Like interior design, great cuisine is not just about selecting the right ingredients. It’s about taking what exists and crafting a new expression of flavor, texture and delight. Evocative, emotional and thought-provoking.
With Attica, our instinct was to break away from common cues. To create a sophisticated upscale setting from new ingredients. We began to explore the role of fire – the essential element of cooking – and its transformative effect on the landscape. This evoked dramatic images of colour, tone and texture animated by the indigenous and earthy tones found in the Australian landscape. From rocky outcrops of smoky-grey stones, to woody branches and aromatic evergreen leaves.
The palette also reflects the charred and ashen landscape after a regenerative eucalypt forest burn. Shades of graphite and charcoal. Copper drapes streaked with shimmering thread. Lampshades of beaten brass. Granular grey-flecked Castlemaine granite table tops. Textured black carpet mirroring the ‘ash-bed effect’ after a fire.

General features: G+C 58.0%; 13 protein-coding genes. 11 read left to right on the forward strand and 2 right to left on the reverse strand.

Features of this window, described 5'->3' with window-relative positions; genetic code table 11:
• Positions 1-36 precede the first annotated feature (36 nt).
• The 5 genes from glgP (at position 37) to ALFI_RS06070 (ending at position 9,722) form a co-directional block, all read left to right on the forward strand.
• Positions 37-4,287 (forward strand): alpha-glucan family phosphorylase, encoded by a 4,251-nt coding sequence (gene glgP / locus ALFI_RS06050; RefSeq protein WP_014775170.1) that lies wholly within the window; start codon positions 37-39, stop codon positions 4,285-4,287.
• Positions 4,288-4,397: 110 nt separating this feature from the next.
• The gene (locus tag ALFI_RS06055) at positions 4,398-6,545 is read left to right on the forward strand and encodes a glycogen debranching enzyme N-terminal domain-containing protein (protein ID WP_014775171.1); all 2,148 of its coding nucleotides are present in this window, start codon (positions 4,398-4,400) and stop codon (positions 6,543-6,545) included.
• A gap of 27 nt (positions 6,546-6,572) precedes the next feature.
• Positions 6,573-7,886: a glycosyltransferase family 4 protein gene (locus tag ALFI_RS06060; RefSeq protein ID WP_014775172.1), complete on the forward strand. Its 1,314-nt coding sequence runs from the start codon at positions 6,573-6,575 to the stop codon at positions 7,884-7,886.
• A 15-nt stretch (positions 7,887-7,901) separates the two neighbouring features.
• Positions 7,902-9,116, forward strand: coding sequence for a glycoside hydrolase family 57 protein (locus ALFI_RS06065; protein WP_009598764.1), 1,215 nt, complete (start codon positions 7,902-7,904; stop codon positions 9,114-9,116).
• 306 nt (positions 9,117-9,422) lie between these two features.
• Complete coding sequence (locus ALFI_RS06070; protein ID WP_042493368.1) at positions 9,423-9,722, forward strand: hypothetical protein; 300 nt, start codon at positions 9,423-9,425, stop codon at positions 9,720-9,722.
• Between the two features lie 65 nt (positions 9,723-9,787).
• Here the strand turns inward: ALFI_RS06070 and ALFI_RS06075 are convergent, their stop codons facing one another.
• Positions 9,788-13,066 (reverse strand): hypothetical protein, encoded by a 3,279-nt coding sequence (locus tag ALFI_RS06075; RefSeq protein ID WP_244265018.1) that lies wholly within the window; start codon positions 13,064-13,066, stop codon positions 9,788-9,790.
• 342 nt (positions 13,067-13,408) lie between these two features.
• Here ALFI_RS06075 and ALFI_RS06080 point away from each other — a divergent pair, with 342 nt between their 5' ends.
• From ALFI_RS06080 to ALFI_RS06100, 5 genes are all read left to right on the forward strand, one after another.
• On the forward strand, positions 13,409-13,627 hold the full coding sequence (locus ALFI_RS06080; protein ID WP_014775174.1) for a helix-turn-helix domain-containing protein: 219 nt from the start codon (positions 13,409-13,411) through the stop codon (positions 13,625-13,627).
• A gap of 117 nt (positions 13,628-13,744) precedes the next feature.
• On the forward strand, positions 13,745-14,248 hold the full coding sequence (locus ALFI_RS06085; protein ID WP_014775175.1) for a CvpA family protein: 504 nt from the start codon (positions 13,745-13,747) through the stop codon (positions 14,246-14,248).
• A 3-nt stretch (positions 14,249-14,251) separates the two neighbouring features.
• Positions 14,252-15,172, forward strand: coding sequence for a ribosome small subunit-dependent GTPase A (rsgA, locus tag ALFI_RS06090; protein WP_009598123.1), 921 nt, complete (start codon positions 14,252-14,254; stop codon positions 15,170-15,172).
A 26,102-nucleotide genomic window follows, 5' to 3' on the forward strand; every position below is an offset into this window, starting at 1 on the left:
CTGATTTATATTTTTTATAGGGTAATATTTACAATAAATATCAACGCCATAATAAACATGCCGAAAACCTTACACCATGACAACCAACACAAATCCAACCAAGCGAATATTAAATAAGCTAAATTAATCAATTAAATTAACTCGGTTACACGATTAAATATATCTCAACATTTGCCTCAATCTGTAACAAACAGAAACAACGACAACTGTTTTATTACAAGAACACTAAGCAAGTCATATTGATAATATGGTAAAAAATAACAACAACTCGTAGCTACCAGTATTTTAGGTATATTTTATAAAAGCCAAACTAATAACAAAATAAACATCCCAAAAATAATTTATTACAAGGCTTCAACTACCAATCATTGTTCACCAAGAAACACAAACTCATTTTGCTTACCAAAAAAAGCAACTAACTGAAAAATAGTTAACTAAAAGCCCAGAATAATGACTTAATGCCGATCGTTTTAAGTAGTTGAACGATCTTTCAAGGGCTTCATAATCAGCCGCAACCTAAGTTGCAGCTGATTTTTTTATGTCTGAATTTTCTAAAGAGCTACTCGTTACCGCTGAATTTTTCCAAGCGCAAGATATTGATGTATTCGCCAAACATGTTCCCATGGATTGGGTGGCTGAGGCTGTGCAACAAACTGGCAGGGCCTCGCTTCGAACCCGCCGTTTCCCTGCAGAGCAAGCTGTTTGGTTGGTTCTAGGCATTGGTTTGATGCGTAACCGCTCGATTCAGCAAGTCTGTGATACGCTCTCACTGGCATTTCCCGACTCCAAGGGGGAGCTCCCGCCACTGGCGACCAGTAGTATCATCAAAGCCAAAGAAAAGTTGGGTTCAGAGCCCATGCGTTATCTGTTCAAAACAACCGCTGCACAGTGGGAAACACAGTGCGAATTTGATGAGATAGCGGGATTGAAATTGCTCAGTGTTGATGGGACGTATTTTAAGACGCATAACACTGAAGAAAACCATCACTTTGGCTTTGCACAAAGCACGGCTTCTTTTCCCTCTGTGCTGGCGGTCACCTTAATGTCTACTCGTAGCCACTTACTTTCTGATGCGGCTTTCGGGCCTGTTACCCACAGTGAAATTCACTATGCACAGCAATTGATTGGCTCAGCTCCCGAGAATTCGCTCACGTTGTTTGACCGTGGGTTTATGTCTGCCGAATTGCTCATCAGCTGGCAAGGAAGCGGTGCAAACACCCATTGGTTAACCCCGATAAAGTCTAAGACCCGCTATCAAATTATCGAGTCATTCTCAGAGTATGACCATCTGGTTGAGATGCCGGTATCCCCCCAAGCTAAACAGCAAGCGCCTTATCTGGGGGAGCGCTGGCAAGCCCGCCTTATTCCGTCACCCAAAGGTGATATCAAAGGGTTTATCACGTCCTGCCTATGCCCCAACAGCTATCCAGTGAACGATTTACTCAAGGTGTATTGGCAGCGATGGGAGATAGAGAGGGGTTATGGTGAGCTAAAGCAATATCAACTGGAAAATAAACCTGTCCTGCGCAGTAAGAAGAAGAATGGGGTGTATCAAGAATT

Signs of renewal are evident too. Slabs of raw timber cut from reclaimed trees. Baskets of native hand-woven grass cradling healing bunya bunya seeds. Evocative photographs of bush landscape as new growth emerges. This interplay, symbolizing the eternal cycles of nature, conspires to create an atmosphere of hushed reverence. And like the soft down-lights that focus on the centre of each table, all is designed to showcase the food.
Here the symbols of renewal and regeneration become reality, with ingredients freshly plucked from Attica’s own garden at Ripponlea, a mere 350 metres away. Considering that patrons can wait many months to secure a booking, the experience never disappoints.